Armidale resident Nich Richardson’s passion for drama and film is surely paying off. Not only is he working beside Charles Firth, one of the founding members of The Chaser comedy team, but their latest comedy documentary has just been nominated for a 2009 Logie award.
> Tell us about your early script-writing efforts …
The earliest I can remember writing something to perform was when my cousin and I used to put on plays in our backyard based on famous movies – Aladdin, Little Mermaid and Grease. Shame was not an emotion I developed until much later in life.
We’d force our parents to come and watch, and usually my sister would be roped into performing the token female part (usually, but not always – back to the shame thing). Probably our most successful performance was a one-act, anti-smoking play – it was controversial, but I think we saved some lives.
Of course, once I started at TAS, ripping off (song-for-song) Disney films wasn’t on, so I began writing my own stuff. Not as easy. I made a video for my HSC drama project and ended up spending most of Year 12 following people around with a video camera, documenting our final year.
> How did your career develop from there?
It was a weird turn of events. When I moved to Sydney I was looking for a job, submitted resumés everywhere, and I accidently ended up applying at a temp agency. The woman there told me that she’d be able to find me plenty of work, so to celebrate I decided to go buy myself a ‘Nich Got A Job’ present.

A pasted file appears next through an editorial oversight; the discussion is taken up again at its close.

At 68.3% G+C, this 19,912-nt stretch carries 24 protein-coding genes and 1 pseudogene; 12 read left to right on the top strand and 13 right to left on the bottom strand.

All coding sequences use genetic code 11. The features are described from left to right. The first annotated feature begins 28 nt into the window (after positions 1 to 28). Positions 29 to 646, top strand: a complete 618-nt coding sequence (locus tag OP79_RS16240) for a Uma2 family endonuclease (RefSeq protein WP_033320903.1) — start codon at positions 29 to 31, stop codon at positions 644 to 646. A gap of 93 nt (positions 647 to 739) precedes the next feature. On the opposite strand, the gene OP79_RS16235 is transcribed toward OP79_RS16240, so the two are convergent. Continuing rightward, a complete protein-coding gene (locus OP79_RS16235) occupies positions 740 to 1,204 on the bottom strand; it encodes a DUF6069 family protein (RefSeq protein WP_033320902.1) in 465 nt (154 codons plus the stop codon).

I was in David Jones, and this guy who was apparently the state manager for Tommy Hilfiger came up and started talking to me because I was wearing a Tommy Hilfiger shirt (weird). Long story short, he offered me a job as a store manager in Chatswood, starting the next day (very weird).
I was on the train on my way to my first day there when the temp agency woman called me up and told me that she had found me a position as an assistant to a producer at the ABC, if I was interested, but I had to start that day.
I had a small moral dilemma – did I take the job I want, or honour my commitment to what I’d already agreed to do? I did what any man would do … I
called up Tommy Hilfiger, told him I had a family disaster and had to go back to Armidale that day, called all my family to make sure they were OK and didn’t have a terrible illness, and I headed off to the ABC.
Is that how you met Charles Firth? I spent about 8 months or so working as an assistant to a producer who was close to the Chaser guys – and Charles especially. About a year later, Charles started up a new satirical newspaper, Manic Times. He called me to come and write for it, and it went from there. The paper doesn’t exist any more – apparently print is a dead medium – but we’ve continued writing together since.
> Explain ‘Mr Firth Goes to Washington’?
Charles and I thought to ourselves: we need a show that will be evergreen, live on for years in syndication, be seen by millions and provide a constant stream of royalty cheques for years to come. So, of course we settled on writing a one-off, one-hour, satirical political documentary about the US elections that aired on SBS.
The show is about us spending a few months in the US, following the candidates around on the campaign trail and examining the relation between politics and Hollywood.
> What was your role in the documentary?